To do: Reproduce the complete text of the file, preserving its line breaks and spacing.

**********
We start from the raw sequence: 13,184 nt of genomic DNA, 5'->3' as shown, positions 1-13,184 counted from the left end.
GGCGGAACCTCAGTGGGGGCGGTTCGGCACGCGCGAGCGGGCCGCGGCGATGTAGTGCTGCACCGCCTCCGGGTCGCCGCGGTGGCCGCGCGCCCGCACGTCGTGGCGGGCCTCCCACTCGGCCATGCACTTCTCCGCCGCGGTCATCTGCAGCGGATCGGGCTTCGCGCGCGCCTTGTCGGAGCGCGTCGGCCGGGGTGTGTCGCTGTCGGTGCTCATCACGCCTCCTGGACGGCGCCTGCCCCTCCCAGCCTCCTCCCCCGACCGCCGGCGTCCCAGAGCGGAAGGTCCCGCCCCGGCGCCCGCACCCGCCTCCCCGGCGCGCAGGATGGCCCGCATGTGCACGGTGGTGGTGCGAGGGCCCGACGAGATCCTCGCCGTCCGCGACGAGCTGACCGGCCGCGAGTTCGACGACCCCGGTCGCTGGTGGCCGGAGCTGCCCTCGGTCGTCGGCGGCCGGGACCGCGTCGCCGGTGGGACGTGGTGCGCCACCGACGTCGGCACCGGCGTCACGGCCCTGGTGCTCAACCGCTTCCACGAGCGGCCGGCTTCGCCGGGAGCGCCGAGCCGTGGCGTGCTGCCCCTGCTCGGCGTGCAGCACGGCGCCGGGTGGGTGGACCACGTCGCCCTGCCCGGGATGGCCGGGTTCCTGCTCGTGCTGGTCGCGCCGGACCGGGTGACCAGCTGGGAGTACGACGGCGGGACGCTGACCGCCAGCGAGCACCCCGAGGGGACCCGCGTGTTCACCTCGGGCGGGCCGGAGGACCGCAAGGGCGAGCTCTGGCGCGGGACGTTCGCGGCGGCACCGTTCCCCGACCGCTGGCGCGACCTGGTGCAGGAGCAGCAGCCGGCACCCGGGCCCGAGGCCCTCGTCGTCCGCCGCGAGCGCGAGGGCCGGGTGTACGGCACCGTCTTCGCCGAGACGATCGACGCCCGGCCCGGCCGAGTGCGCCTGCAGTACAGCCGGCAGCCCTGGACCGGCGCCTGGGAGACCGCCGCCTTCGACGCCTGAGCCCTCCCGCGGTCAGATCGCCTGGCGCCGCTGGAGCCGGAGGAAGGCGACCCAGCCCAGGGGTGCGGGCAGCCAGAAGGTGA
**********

We start from the raw sequence: 13,184 nt of genomic DNA, 5'->3' as shown, positions 1-13,184 counted from the left end.
GGCGGAACCTCAGTGGGGGCGGTTCGGCACGCGCGAGCGGGCCGCGGCGATGTAGTGCTGCACCGCCTCCGGGTCGCCGCGGTGGCCGCGCGCCCGCACGTCGTGGCGGGCCTCCCACTCGGCCATGCACTTCTCCGCCGCGGTCATCTGCAGCGGATCGGGCTTCGCGCGCGCCTTGTCGGAGCGCGTCGGCCGGGGTGTGTCGCTGTCGGTGCTCATCACGCCTCCTGGACGGCGCCTGCCCCTCCCAGCCTCCTCCCCCGACCGCCGGCGTCCCAGAGCGGAAGGTCCCGCCCCGGCGCCCGCACCCGCCTCCCCGGCGCGCAGGATGGCCCGCATGTGCACGGTGGTGGTGCGAGGGCCCGACGAGATCCTCGCCGTCCGCGACGAGCTGACCGGCCGCGAGTTCGACGACCCCGGTCGCTGGTGGCCGGAGCTGCCCTCGGTCGTCGGCGGCCGGGACCGCGTCGCCGGTGGGACGTGGTGCGCCACCGACGTCGGCACCGGCGTCACGGCCCTGGTGCTCAACCGCTTCCACGAGCGGCCGGCTTCGCCGGGAGCGCCGAGCCGTGGCGTGCTGCCCCTGCTCGGCGTGCAGCACGGCGCCGGGTGGGTGGACCACGTCGCCCTGCCCGGGATGGCCGGGTTCCTGCTCGTGCTGGTCGCGCCGGACCGGGTGACCAGCTGGGAGTACGACGGCGGGACGCTGACCGCCAGCGAGCACCCCGAGGGGACCCGCGTGTTCACCTCGGGCGGGCCGGAGGACCGCAAGGGCGAGCTCTGGCGCGGGACGTTCGCGGCGGCACCGTTCCCCGACCGCTGGCGCGACCTGGTGCAGGAGCAGCAGCCGGCACCCGGGCCCGAGGCCCTCGTCGTCCGCCGCGAGCGCGAGGGCCGGGTGTACGGCACCGTCTTCGCCGAGACGATCGACGCCCGGCCCGGCCGAGTGCGCCTGCAGTACAGCCGGCAGCCCTGGACCGGCGCCTGGGAGACCGCCGCCTTCGACGCCTGAGCCCTCCCGCGGTCAGATCGCCTGGCGCCGCTGGAGCCGGAGGAAGGCGACCCAGCCCAGGGGTGCGGGCAGCCAGAAGGTGA